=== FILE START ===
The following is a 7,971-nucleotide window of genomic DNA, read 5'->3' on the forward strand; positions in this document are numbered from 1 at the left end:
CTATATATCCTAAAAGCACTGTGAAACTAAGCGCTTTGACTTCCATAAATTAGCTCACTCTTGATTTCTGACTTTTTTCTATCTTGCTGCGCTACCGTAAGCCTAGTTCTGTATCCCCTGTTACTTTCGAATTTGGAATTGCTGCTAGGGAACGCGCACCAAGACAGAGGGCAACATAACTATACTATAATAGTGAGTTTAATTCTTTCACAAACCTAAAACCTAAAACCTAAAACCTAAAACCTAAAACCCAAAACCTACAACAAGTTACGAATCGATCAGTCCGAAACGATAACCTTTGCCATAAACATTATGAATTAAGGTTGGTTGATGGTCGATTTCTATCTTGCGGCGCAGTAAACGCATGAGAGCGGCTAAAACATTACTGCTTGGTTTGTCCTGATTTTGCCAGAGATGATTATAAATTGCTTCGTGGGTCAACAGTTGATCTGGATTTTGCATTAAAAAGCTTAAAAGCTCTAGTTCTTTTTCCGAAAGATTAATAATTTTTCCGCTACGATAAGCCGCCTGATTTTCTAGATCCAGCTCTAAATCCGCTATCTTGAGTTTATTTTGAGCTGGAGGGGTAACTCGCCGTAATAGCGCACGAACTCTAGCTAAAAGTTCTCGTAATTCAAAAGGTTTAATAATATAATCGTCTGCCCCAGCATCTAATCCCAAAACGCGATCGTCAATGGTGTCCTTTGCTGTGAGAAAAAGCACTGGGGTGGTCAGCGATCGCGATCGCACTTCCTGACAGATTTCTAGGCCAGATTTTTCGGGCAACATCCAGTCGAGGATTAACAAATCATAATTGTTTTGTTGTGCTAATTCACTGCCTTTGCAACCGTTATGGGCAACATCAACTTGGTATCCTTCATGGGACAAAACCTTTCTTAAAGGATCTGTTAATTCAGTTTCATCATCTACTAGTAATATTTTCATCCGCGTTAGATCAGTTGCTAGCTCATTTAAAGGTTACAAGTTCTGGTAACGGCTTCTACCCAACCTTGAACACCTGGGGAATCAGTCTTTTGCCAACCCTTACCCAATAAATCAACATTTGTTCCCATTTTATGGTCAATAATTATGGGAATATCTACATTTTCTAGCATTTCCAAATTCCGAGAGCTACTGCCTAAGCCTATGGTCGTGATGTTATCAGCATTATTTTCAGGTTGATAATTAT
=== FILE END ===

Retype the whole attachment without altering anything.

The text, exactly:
The following is a 7,971-nucleotide window of genomic DNA, read 5'->3' on the forward strand; positions in this document are numbered from 1 at the left end:
CTATATATCCTAAAAGCACTGTGAAACTAAGCGCTTTGACTTCCATAAATTAGCTCACTCTTGATTTCTGACTTTTTTCTATCTTGCTGCGCTACCGTAAGCCTAGTTCTGTATCCCCTGTTACTTTCGAATTTGGAATTGCTGCTAGGGAACGCGCACCAAGACAGAGGGCAACATAACTATACTATAATAGTGAGTTTAATTCTTTCACAAACCTAAAACCTAAAACCTAAAACCTAAAACCTAAAACCCAAAACCTACAACAAGTTACGAATCGATCAGTCCGAAACGATAACCTTTGCCATAAACATTATGAATTAAGGTTGGTTGATGGTCGATTTCTATCTTGCGGCGCAGTAAACGCATGAGAGCGGCTAAAACATTACTGCTTGGTTTGTCCTGATTTTGCCAGAGATGATTATAAATTGCTTCGTGGGTCAACAGTTGATCTGGATTTTGCATTAAAAAGCTTAAAAGCTCTAGTTCTTTTTCCGAAAGATTAATAATTTTTCCGCTACGATAAGCCGCCTGATTTTCTAGATCCAGCTCTAAATCCGCTATCTTGAGTTTATTTTGAGCTGGAGGGGTAACTCGCCGTAATAGCGCACGAACTCTAGCTAAAAGTTCTCGTAATTCAAAAGGTTTAATAATATAATCGTCTGCCCCAGCATCTAATCCCAAAACGCGATCGTCAATGGTGTCCTTTGCTGTGAGAAAAAGCACTGGGGTGGTCAGCGATCGCGATCGCACTTCCTGACAGATTTCTAGGCCAGATTTTTCGGGCAACATCCAGTCGAGGATTAACAAATCATAATTGTTTTGTTGTGCTAATTCACTGCCTTTGCAACCGTTATGGGCAACATCAACTTGGTATCCTTCATGGGACAAAACCTTTCTTAAAGGATCTGTTAATTCAGTTTCATCATCTACTAGTAATATTTTCATCCGCGTTAGATCAGTTGCTAGCTCATTTAAAGGTTACAAGTTCTGGTAACGGCTTCTACCCAACCTTGAACACCTGGGGAATCAGTCTTTTGCCAACCCTTACCCAATAAATCAACATTTGTTCCCATTTTATGGTCAATAATTATGGGAATATCTACATTTTCTAGCATTTCCAAATTCCGAGAGCTACTGCCTAAGCCTATGGTCGTGATGTTATCAGCATTATTTTCAGGTTGATAATTAT